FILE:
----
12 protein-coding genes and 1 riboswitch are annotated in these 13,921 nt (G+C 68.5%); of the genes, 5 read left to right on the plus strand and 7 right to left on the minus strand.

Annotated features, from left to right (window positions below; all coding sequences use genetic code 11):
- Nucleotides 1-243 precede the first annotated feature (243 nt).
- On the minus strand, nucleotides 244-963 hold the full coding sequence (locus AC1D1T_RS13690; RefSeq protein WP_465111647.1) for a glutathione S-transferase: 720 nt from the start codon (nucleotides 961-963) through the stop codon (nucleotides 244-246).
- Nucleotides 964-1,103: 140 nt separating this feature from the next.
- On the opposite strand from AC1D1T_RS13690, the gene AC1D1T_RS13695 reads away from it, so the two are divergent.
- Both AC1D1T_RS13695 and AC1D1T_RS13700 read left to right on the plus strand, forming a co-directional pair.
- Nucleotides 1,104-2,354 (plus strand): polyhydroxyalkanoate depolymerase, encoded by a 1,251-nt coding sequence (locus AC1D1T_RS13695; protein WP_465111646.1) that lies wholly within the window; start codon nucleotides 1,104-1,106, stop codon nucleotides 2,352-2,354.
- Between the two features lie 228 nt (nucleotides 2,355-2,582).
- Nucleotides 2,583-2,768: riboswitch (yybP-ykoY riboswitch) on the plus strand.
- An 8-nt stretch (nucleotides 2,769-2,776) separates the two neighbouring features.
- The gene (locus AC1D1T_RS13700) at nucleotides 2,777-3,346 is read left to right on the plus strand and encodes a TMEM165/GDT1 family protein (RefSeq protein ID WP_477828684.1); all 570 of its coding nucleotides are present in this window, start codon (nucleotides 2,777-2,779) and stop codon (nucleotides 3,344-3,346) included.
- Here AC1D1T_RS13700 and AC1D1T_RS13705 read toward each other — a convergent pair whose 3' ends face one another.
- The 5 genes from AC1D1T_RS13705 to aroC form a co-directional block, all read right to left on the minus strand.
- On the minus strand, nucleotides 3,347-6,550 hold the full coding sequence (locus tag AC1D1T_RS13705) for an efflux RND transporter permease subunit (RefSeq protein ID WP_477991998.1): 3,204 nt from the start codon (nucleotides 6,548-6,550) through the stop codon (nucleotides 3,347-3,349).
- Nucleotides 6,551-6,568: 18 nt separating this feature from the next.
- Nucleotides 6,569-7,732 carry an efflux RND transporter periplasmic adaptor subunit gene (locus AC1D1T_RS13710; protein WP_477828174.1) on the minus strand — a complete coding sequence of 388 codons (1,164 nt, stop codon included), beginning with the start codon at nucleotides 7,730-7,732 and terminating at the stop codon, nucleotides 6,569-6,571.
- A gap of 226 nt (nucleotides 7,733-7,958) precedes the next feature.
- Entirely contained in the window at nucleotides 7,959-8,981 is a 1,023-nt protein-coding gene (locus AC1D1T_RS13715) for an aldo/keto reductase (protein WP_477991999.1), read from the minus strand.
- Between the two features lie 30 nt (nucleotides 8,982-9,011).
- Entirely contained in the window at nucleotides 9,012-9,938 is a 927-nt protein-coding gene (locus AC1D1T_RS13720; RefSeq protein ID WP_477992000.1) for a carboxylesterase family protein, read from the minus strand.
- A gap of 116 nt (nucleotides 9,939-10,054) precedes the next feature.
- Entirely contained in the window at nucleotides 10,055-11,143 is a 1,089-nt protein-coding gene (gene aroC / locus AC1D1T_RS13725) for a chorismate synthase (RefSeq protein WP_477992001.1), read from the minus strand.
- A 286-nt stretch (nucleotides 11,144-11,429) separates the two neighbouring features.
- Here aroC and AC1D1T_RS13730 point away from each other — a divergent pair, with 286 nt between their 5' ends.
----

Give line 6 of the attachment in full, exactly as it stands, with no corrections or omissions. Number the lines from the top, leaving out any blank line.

- On the opposite strand from AC1D1T_RS13690, the gene AC1D1T_RS13695 reads away from it, so the two are divergent.